Transit and Public Health: Separating Fact From Fiction
When the pandemic first intensified in the U.S., with New York as the epicenter, some observers rushed to conclude that transit was a unique causal factor. Subsequent research into the prevalence of the virus and how it spreads disproved this hypothesis.
Analysis by Tri-State Transportation Campaign, for instance, found that within the New York region, “density and transit are poorly correlated to COVID outbreaks.” Early fears of rampant spread via surfaces like poles and turnstiles proved exaggerated, as infectious disease experts identified respiration as the primary vector of transmission. Epidemiological investigations in other countries traced major spreading events overwhelmingly to venues like gyms, clubs, and restaurants, not transit.
COVID-19 can certainly be transmitted on transit, but the risk is lower than other enclosed spaces, according to epidemiologists. Three main factors explain the difference:
— People spend much less time on transit than in the workplace or at home.
— People talk less on transit than at venues like restaurants or bars, releasing fewer respiratory particles that may carry the virus.
— Transit vehicles are better ventilated than indoor spaces like offices.
The risk of transmission on transit also varies according to several factors, the main one being the current local prevalence of COVID-19. When case rates are high, the risk on transit will be higher, and when they are low, the risk will be lower. “If only one person in 10,000 has the virus, then you can do anything you want to for transportation,” said Tufts University Professor of Public Health and Community Medicine Dr. Jeffrey Griffiths.
In cities including Seoul, Taipei, and Hong Kong, where the 2003 SARS outbreak primed governments to respond quickly and effectively to the pandemic, millions of people—almost all wearing face masks— ride transit every day while viral transmission remains negligible. For U.S. transit agencies, the uncoordinated federal response and failure to decisively suppress the virus makes it more challenging to win back riders, but the international experience shows that it is possible to safely transport substantial ridership before the development of a vaccine.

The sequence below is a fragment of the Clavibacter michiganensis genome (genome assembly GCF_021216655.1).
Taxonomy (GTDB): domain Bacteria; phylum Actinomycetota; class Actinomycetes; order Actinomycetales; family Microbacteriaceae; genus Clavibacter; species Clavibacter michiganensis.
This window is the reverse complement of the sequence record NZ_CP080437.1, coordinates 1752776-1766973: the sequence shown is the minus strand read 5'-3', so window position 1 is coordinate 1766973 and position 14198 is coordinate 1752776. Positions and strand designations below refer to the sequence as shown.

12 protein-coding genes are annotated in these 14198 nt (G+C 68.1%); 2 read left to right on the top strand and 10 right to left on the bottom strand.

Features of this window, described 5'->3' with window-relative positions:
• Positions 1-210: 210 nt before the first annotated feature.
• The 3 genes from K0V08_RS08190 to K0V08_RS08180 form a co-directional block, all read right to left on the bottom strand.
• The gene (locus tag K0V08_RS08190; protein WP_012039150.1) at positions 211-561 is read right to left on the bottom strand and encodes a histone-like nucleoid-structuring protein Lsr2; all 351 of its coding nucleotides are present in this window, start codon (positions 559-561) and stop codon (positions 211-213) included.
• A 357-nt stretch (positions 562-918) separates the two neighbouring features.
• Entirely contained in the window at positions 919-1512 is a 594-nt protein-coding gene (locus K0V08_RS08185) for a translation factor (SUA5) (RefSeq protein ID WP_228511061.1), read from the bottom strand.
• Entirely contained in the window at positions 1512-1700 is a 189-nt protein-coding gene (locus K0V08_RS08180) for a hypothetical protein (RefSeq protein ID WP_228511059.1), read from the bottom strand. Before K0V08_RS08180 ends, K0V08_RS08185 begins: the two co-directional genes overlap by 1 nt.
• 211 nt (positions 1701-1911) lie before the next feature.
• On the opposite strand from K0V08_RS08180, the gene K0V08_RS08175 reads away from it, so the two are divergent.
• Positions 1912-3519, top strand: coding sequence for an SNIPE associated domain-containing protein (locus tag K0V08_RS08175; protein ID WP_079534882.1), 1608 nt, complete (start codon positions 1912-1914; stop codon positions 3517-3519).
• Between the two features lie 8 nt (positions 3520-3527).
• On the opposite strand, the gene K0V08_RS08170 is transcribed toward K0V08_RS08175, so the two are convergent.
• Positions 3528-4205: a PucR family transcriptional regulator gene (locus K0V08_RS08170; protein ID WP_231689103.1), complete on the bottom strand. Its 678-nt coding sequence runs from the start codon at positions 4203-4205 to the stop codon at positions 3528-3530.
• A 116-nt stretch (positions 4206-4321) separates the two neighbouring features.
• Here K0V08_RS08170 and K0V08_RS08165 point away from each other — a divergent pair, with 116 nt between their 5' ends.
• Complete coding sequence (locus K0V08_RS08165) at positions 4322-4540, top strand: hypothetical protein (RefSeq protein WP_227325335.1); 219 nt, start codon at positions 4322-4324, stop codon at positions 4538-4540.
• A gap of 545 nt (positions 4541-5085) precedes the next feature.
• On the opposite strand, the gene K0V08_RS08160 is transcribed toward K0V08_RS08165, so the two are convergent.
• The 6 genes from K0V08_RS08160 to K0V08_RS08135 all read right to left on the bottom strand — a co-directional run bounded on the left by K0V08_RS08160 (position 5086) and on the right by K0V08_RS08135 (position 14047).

The Challenge of Welcoming Riders Back
TransitCenter’s survey of major American cities suggests residents will resume riding transit in large numbers if transit officials and city governments address safety concerns and adapt service to align with shifting travel preferences. We commissioned YouGov to poll a representative sample of 2,198 adults in seven U.S. cities with major transit systems about their attitudes toward daily travel before a vaccine or cure for COVID-19 is developed. The survey was conducted via internet from July 17-27 in Los Angeles, New York City, Chicago, San Francisco, Philadelphia, Boston, and Washington, DC.
Among all respondents, 47% said they rode transit at least a few times per week before the pandemic, falling to 30% in July 2020. This decline tracks with a decrease in commute travel — nearly a third of respondents said they have stopped making trips to work or school. The decline in survey respondents who regularly use transit is substantial, but smaller than the roughly 75% drop in total transit trips that agencies typically observed. This implies that while some people have stopped riding transit, a significant share of the drop in trips is due to people riding less often. In other words, many people who formerly rode transit multiple times per day may now be riding sporadically, not abandoning transit altogether.
Actions for the Emergency and the Recovery
Protecting the transit workforce and transit riders
- Expand sick leave and quarantine policies. By expanding access to sick leave, reducing red tape, and compensating workers for time they must spend quarantined after contact with someone who has tested positive, agencies protect the health and wellbeing of their workforce and riders.
- Supply protective equipment, especially masks. Many transit workers share spaces with riders or other transit workers for extended periods of time. Agencies should provide all employees who work in these conditions with regularly replenished high-grade respiratory masks, like N-95 masks. For riders, agencies can make mask-wearing the easy choice by distributing masks to riders who do not bring their own.